AS roads in the Klang Valley become increasingly choked by the day with more vehicles being sold and driven, it comes as no surprise that the Government has decided to act.
Apart from studying a plan to build a mass rapid transit system, one way of dealing with the immediate concern of congestion is to build more roads and, where applicable, to widen existing roads.
The Government has done just that when it asked PLUS Expressways Bhd to construct a fourth lane along certain stretches of the expressways.
Those stretches are between Shah Alam and Rawang, Shah Alam to Jalan Duta and a section from Nilai (North) to Seremban, an indication that the road network of the greater Klang Valley is in need of expansion.
The cost of the latest lane widening is RM1.14bil and the company in a filing to Bursa Malaysia on Tuesday said details of the proposed funding and other arrangements were being discussed with the Government and the company’s bondholders and shareholders.
PLUS is no stranger to the widening of its highways. In 2005, the company embarked on widening certain stretches of its highways at a reported cost of RM752.5mil. Adding the cost of the removal of the Jelapang toll plaza and other ancillary costs, the total bill came out to RM1.04bil.
The cost of the lane widening in 2005 was borne by the Government and the exercise also saw the toll concession agreement extended by eight years and seven months when the Government took control of the Seremban-Port Dickson highway.
This time around the question is will the cost of the latest road-widening exercise be shouldered by taxpayers or will road users agree to an extension of the concession period?
Unlike the exercise done the last time, there appears to be little stomach for either action as the circumstances now are very different.
Calls to review the concession agreement with PLUS, in part because of the fixed schedule of toll increases, and even nationalise the highway have been voiced loudly and have resonated throughout various parts of the country.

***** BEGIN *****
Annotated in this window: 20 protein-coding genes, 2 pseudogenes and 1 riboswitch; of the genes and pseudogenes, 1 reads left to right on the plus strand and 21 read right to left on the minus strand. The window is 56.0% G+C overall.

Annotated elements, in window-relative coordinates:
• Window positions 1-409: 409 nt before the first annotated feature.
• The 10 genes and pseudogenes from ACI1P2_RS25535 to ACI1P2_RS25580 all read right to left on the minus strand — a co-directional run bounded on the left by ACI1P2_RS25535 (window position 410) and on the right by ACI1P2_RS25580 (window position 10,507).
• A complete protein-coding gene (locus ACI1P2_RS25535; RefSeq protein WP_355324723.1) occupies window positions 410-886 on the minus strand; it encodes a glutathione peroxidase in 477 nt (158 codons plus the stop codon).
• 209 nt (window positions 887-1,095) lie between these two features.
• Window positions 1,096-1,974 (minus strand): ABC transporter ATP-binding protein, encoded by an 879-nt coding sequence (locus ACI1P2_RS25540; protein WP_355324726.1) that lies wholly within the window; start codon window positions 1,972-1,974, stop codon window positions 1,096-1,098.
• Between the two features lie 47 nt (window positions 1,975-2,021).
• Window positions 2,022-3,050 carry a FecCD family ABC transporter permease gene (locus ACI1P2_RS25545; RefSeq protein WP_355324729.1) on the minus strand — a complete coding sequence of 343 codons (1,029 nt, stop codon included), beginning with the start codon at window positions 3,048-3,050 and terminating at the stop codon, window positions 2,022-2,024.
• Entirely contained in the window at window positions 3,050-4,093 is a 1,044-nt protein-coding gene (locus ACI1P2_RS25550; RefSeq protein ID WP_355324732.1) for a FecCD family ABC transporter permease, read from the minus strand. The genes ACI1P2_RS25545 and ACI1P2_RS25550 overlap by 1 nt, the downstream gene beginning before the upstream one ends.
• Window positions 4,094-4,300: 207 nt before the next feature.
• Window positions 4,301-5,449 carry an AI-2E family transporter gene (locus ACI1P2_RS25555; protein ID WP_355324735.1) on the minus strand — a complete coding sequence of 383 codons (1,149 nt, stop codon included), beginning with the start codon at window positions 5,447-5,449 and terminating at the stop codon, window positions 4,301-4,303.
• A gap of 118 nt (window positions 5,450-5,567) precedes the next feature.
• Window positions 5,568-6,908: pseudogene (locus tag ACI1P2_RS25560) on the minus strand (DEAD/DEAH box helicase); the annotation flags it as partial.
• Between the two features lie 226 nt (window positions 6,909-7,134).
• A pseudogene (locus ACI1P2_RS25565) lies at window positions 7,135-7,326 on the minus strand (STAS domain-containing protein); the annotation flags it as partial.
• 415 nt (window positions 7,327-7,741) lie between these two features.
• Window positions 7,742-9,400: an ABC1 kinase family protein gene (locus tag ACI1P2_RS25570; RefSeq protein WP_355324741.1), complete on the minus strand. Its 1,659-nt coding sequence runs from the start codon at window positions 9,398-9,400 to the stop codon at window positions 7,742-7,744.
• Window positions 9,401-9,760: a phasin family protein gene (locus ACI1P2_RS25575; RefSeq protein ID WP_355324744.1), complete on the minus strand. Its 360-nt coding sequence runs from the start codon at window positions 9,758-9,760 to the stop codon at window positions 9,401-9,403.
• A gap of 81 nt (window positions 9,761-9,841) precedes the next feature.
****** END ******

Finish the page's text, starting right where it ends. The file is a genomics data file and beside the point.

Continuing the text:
A proposal by Asas Serba - where it has promised to lower toll charges and preserve the current period of the concession agreement - is also an indication that there is a lot of fat to trim from the current agreement.
While some analysts don’t see a problem with the Government footing the bill for the widening of lanes as the highway will eventually be transferred to the Government, the question is should taxpayers foot the bill that can lead to higher revenue and profits for the company during the concession period?
There are also questions over the profit from the construction of the new lanes and whether it is wise to give the contract to a company, and the construction profits to the same company that will be collecting toll on those roads?
Given the deficit the Government has incurred, especially last year, one worry is that if the Government foots the bill like it did the last time, then that will mean an additional outlay of taxpayer money on top of a subsidy on toll roads for all highways which, according to Pemandu, is projected to hit RM1.2bil this year.
Also, should there be some sort of cost sharing or should PLUS foot the bill altogether? Financially, PLUS is capable of doing just that. Broker reports have indicated that PLUS is in the pink of health given its gearing and cash flow.
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